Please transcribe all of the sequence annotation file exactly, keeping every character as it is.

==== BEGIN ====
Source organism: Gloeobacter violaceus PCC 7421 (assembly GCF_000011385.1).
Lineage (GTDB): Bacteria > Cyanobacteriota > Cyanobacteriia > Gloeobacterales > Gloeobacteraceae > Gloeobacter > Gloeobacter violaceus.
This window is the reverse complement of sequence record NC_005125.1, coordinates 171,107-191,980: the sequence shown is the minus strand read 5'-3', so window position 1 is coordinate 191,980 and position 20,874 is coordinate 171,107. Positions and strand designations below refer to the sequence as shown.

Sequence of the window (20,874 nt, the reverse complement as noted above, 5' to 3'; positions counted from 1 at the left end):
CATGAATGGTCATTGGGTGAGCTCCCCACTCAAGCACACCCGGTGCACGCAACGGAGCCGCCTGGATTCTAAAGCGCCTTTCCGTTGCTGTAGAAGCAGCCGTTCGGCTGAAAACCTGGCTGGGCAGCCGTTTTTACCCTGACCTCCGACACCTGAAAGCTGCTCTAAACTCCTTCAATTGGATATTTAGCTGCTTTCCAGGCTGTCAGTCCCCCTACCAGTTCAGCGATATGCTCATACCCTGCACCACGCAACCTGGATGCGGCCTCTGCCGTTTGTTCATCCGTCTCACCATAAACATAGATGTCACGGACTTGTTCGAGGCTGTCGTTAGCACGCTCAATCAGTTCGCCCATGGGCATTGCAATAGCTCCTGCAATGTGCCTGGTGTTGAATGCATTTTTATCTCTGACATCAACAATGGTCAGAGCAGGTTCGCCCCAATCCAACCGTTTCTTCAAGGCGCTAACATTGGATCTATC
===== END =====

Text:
Source organism: Gloeobacter violaceus PCC 7421 (assembly GCF_000011385.1).
Lineage (GTDB): Bacteria > Cyanobacteriota > Cyanobacteriia > Gloeobacterales > Gloeobacteraceae > Gloeobacter > Gloeobacter violaceus.
This window is the reverse complement of sequence record NC_005125.1, coordinates 171,107-191,980: the sequence shown is the minus strand read 5'-3', so window position 1 is coordinate 191,980 and position 20,874 is coordinate 171,107. Positions and strand designations below refer to the sequence as shown.

Sequence of the window (20,874 nt, the reverse complement as noted above, 5' to 3'; positions counted from 1 at the left end):
CATGAATGGTCATTGGGTGAGCTCCCCACTCAAGCACACCCGGTGCACGCAACGGAGCCGCCTGGATTCTAAAGCGCCTTTCCGTTGCTGTAGAAGCAGCCGTTCGGCTGAAAACCTGGCTGGGCAGCCGTTTTTACCCTGACCTCCGACACCTGAAAGCTGCTCTAAACTCCTTCAATTGGATATTTAGCTGCTTTCCAGGCTGTCAGTCCCCCTACCAGTTCAGCGATATGCTCATACCCTGCACCACGCAACCTGGATGCGGCCTCTGCCGTTTGTTCATCCGTCTCACCATAAACATAGATGTCACGGACTTGTTCGAGGCTGTCGTTAGCACGCTCAATCAGTTCGCCCATGGGCATTGCAATAGCTCCTGCAATGTGCCTGGTGTTGAATGCATTTTTATCTCTGACATCAACAATGGTCAGAGCAGGTTCGCCCCAATCCAACCGTTTCTTCAAGGCGCTAACATTGGATCTATC